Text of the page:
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Experts worried as two oil giants ditch Ghana’s oil blocks bid round

Image result for ExxonMobil and British Petroleum and ghana
Adnan Adams Mohammed
Ghana’s first international competitive bidding process for new oil blocks have experienced shocks as two International Oil Companies (IOCs) have pulled out. 

The US oil giant, ExxonMobil and British Petroleum (BP) which had earlier submitted applications for direct negotiations for block 5&6, pulled out at the latter stage of the ongoing Licensing Bid Round.

Some energy experts have expressed worry over the development and calling on the government to be warry as well. The Africa Center for Energy Policy (ACEP) has charged the Ministry of Energy to undertake some serious introspection to find out why big companies like ExxonMobil and British Petroleum, (BP) pulled out of the competitive bidding process for the 3 oil blocks put on offer by the Government.
Ben Boakye, the Executive Director of ACEP has cautioned that if the necessary lessons are not learnt from this bidding exercise, future exercises might suffer. “I think we need to do some introspection, probably find out from the companies why all of a sudden they were not interested in competing for the oil blocks, so that will inform our subsequent bidding rounds. Because if it happens like that the next rounds could be even more disappointing, because then you may not even have interest in the blocks.”

The government, through the Energy Ministry, earmarked six oil blocks for exploration. Three of the blocks; 2, 3 and 4-were to go through a competitive bidding process while two blocks-5 and 6-were supposed to be for direct negotiations. One of the blocks was reserved for Ghana National Petroleum Corporation (GNPC).

The deadline for the submission of bids for the blocks elapsed at 3pm Thursday, May 21, 2019.However, at about 15:15 GMT  last weekTuesday, when the bids were opened in the presence of pressmen and representatives of some of the companies which were pre-qualified, ExxonMobil and British Petroleum were missing from the race.

Chief Director at the Ministry of Energy Lawrence Apaalse, told the press that the Ministry received information from the two companies, requesting direct negotiations for blocks 5 and 6 that they were no longer interested in the blocks.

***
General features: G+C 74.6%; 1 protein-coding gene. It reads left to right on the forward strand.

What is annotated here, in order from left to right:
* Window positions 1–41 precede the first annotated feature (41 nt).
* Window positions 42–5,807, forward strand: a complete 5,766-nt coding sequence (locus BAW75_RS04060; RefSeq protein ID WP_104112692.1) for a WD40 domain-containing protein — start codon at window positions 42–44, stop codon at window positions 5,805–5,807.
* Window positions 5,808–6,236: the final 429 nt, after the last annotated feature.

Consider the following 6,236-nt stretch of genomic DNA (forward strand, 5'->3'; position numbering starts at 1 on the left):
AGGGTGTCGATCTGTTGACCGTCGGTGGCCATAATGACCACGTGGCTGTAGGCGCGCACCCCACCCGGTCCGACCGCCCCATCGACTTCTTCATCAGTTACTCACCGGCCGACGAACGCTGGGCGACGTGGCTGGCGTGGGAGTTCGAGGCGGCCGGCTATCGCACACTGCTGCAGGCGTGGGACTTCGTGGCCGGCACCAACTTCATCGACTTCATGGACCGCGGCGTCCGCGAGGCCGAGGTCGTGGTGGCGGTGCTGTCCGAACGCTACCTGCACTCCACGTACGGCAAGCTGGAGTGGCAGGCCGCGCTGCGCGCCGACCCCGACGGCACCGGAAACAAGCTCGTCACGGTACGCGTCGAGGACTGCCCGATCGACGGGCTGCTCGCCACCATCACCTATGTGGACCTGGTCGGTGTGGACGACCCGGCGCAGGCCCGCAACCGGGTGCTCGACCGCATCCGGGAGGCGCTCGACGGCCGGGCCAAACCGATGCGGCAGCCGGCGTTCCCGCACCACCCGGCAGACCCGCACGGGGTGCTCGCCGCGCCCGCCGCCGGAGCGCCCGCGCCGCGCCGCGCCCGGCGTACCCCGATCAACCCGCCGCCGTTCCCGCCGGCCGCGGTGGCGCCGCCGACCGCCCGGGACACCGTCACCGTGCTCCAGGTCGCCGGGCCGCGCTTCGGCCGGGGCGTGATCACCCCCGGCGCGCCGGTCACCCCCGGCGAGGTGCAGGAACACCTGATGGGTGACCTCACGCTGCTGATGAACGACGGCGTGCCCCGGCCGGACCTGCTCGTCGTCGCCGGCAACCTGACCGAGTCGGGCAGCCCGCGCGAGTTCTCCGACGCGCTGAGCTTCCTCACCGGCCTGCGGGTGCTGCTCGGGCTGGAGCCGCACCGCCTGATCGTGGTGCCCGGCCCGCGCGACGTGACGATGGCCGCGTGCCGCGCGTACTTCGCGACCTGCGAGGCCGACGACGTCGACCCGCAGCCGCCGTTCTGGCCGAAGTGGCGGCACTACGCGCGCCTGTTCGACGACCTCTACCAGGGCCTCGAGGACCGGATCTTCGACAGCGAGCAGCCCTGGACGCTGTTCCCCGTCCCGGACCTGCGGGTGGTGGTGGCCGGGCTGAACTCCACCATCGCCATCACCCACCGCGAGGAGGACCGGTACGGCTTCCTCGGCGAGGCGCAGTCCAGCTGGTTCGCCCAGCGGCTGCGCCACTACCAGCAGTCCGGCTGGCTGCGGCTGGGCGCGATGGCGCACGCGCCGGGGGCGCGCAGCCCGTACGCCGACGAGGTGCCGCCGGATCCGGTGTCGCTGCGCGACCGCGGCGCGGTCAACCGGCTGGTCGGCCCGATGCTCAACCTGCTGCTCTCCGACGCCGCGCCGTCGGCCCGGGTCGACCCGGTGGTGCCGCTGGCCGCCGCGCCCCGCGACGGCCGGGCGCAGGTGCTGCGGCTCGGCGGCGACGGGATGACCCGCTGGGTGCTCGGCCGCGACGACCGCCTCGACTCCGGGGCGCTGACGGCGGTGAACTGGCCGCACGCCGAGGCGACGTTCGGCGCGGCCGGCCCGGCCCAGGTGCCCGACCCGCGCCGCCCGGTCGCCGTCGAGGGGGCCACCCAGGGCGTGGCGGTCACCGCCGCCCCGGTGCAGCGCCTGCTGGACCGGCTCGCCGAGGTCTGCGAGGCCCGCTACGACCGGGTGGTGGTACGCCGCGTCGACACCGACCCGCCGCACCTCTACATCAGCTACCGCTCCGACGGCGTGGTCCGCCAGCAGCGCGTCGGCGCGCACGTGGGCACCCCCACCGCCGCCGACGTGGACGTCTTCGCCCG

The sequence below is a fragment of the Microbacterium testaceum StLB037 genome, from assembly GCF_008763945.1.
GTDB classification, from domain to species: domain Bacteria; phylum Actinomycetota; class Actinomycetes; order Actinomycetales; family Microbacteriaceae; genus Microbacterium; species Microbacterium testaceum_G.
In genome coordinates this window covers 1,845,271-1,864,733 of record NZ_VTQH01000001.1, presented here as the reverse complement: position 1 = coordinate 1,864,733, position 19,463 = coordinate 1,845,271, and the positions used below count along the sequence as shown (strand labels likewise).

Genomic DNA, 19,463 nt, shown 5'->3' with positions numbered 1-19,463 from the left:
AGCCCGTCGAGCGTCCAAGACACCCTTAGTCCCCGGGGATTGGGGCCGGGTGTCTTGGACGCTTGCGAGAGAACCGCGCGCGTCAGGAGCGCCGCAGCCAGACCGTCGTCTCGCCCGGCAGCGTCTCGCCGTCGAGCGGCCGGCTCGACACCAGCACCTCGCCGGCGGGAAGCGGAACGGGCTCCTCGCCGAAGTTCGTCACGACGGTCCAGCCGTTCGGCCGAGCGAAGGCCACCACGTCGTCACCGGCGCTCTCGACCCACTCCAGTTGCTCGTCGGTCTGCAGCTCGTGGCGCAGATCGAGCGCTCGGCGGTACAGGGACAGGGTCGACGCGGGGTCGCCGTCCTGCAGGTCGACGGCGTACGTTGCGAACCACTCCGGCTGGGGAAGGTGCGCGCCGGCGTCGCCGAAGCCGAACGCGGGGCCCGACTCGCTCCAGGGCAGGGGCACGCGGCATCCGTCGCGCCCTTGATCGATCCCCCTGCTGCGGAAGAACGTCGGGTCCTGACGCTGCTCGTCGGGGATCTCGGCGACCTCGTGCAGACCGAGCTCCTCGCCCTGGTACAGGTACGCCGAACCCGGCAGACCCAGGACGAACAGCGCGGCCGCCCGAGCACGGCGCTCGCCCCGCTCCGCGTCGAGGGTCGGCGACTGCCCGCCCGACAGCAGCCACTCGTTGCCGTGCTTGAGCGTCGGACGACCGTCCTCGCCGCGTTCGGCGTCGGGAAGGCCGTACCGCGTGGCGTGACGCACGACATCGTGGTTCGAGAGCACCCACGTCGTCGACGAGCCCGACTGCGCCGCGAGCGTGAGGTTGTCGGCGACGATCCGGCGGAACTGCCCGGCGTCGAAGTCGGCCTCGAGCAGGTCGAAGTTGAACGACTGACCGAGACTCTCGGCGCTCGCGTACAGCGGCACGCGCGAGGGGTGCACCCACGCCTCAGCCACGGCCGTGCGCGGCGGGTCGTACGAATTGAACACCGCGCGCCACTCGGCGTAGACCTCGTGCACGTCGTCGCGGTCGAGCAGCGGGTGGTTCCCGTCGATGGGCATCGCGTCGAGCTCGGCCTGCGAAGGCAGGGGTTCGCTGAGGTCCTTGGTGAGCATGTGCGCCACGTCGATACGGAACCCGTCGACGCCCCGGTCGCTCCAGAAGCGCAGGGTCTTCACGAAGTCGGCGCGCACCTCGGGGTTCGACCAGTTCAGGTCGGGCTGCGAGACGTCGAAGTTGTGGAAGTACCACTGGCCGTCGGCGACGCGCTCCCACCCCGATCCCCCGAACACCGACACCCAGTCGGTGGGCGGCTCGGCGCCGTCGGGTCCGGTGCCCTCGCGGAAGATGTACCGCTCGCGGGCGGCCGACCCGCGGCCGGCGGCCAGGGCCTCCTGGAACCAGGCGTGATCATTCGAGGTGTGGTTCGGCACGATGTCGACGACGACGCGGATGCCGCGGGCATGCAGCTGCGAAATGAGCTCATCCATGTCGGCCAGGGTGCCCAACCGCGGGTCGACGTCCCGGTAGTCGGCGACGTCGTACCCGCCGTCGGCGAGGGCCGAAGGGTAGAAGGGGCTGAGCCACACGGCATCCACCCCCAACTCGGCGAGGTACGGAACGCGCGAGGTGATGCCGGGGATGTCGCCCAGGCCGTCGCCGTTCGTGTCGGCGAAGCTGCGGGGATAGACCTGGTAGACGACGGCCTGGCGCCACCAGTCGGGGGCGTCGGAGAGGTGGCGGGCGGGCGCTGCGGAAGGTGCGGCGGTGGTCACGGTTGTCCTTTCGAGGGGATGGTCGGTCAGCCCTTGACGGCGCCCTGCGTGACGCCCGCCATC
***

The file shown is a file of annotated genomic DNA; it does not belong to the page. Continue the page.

Meanwhile, ENI and Vitol, as well as Tullow Ghana Limited, submitted bids for block 3 with First E&P submitting a bid for block 2.

However, there was no bid for block 4. Interestingly, the ministry received about sixteen applications for direct negotiations.

The original pool of companies that put in a bid for the 3 oil blocks include China National Offshore Oil Corporation (CNOOC), Cairn Energy, Qatar Petroleum, Global Petroleum Group, First E&P, Sasol, Equinor and Harmony Oil and Gas Corporation.

The rest include ExxonMobil, British Petroleum, Tullow Ghana Limited, Total, ENI Ghana, Vitol, Kosmos Energy and Aker Energy.

Out of the 14 companies that were prequalified to bid for the 3 blocks put up on offer, only Tullow Oil, ENI and Vitol as well as First E and P submitted bids.

Mr. Boakye also urged relevant stakeholders to question why a large number of companies (16) rather applied for direct negotiation for the opportunity to explore blocks 5 and/or 6 in Ghana’s offshore oil area.

“What signal does the high interest in direct negotiation send?. In the coming days we have to really dig deeper to find out why the companies want to explore the direct negotiation option. Is it because that side of the equation is weak and therefore everybody wants to exploit or because there are some constraints built into the competitive tendering process that wards the companies off? So we have to dive deeper into the two-pronged approaches to learn and make our competitive tendering process better.”

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